"Russia's war has already left Ukraine with a deadly legacy of explosive ordnance and mines, which will take decades to clear. Unfortunately, the situation is worsening each day, putting more lives at risk,” said Claudia Amaral, Head of the EU Humanitarian Aid Office in Ukraine. “This is why the European Union is investing efforts and funds to clear Ukraine of deadly explosive traps and to raise awareness among Ukrainians, especially the youngest, about how to protect themselves from all the dangers of living in contaminated regions.”

The study shows that educational institutions and parents are the primary sources of explosive ordnance risk education for adolescents. Children from contaminated areas receive this information mainly through their teachers, parents, State Emergency Service workers, the military and the police. While younger children are more likely to learn about EOs at school, from their parents or cartoons, older children tend to get information from social media, websites, rescue teams and the military.

Minister of Internal Affairs Ihor Klymenko noted: "The study shows that altruism often drives risk behaviour. Adolescents try to help others in trouble – friends, acquaintances or animals – putting themselves at high risk, as where there is one mine, there are likely to be others. Most of the adolescents surveyed expressed a desire to provide first aid or rescue, rather than immediately calling emergency services. They forget that they are risking their own lives by approaching the affected or mined area. This underscores the importance of focusing our efforts on improving risk perception and promoting safe behaviour and practices."

Over 80 per cent of young people in Ukraine can identify explosives. Adolescents also know better (67 per cent) than their parents (42 per cent) which number to call (101) if they see a dangerous object. It turns out that younger children know this number best. However, when it comes to warning signs of the threat of EOs nearby, only 55 per cent of adolescents from contaminated areas recognise the white and red tape as a mine warning sign, while the rest do not associate it with this threat, believing it to be a warning and prohibiting passage. 

Additional information:

From 2023 to 2024, together with the Ministry of Internal Affairs of Ukraine, the Ministry of Education and Science of Ukraine, and the State Emergency Service of Ukraine, UNICEF informed over 8,000,000 Ukrainians about mine safety, engaging 1,500,000 million children and 500,000 caregivers in activities on mine safety rules. Children, adolescents, youth and their caregivers across Ukraine are learning life-saving rules through behaviour change campaigns, interactive community engagement activities and special projects, such as Mobile Safety Classes, cartoons and comics featuring Patron the Dog. UNICEF has also launched a special online course for educators, rescuers and police on how to deliver effective EORE messages to children and youth.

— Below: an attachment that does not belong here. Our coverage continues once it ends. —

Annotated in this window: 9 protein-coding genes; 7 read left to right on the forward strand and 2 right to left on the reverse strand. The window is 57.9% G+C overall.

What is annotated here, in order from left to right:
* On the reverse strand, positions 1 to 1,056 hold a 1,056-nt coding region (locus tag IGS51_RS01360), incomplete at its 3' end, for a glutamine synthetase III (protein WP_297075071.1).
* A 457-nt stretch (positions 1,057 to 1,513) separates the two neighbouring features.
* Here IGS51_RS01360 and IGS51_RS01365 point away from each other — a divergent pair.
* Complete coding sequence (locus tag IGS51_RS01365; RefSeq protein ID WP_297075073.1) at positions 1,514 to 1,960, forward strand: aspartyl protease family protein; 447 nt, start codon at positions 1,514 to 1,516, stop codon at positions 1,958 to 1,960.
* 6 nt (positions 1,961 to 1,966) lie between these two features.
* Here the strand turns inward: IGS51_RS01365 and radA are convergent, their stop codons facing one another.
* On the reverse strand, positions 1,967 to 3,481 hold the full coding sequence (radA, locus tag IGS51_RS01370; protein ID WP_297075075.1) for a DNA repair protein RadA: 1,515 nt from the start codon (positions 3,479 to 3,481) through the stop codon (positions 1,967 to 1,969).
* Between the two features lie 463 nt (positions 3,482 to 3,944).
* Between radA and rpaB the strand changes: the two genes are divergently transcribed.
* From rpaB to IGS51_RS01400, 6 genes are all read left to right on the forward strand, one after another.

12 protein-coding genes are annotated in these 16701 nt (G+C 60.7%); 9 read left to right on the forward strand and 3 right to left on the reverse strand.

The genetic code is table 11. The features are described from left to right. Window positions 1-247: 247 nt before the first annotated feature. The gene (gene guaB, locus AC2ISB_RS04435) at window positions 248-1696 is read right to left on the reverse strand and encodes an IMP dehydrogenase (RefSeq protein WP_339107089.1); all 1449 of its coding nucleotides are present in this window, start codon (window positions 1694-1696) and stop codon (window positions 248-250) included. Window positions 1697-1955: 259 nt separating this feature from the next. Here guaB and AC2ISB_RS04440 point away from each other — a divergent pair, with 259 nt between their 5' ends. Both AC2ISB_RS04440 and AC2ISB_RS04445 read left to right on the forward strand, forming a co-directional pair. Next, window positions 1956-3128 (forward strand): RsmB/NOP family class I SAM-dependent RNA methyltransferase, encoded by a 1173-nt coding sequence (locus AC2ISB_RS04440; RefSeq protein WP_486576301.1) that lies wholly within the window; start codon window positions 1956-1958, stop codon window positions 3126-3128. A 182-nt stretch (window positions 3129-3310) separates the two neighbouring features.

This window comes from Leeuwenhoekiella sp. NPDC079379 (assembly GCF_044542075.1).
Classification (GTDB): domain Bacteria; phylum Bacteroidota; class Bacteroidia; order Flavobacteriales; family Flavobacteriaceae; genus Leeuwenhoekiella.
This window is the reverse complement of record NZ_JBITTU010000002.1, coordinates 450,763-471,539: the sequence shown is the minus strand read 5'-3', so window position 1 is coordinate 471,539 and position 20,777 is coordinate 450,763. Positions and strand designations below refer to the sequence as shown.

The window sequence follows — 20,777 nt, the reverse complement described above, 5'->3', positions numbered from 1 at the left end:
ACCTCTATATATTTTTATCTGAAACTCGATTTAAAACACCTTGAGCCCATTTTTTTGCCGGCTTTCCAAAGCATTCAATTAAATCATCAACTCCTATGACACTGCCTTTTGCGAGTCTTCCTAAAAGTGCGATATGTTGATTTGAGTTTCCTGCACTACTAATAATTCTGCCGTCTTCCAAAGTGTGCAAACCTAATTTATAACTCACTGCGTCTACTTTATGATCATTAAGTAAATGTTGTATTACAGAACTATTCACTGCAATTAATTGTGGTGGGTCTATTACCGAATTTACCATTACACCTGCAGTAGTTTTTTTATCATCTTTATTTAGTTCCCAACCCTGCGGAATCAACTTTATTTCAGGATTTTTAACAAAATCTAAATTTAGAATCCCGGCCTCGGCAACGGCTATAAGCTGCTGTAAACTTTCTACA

About the study

The comprehensive study on mine safety awareness and safe behaviour practices among caregivers and children aged 10 to 17 was conducted from 16 to 25 March 2024. The study aimed to identify the factors that contribute to children's risk-taking behaviour with explosive ordnance and to identify these risk groups. Additionally, the role of caregivers, schools and other institutions in teaching children mine safety rules, mine risk awareness and safe behaviour practices were assessed. 

A total of 25,500 respondents were surveyed (12,750 parents and 12,750 adolescents), including a nationwide random sample (4,128 respondents) representative of families with children aged 10-17 years, and a booster random sample (21,372 respondents) representative of families with children aged 10-17 years from each of the 27 contaminated districts in the Dnipropetrovsk, Donetsk, Zhytomyr, Zaporizhzhia, Kyiv, Mykolaiv, Sumy, Kharkiv, Kherson, and Chernihiv regions. The survey was conducted in all areas except for non-government-controlled areas and areas where mobile communication was unavailable at the time of the survey.

The Rating Lab research laboratory, professional child psychologists and social and behavioural change experts from UNICEF developed a test to assess knowledge of mine safety rules and identify risk behaviours in children aged 10 to 17. The test formed the basis of a quantitative telephone survey of parents and a quantitative online survey (test) of children. In addition, a series of focus group studies were conducted with children. 

Media contacts

Damian Rance
Chief Advocacy and Communications
UNICEF Ukraine


UNICEF works in some of the world’s toughest places, to reach the world’s most disadvantaged children. Across 190 countries and territories, we work for every child, everywhere, to build a better world for everyone. For more information about UNICEF and its work for children, visit www.unicef.org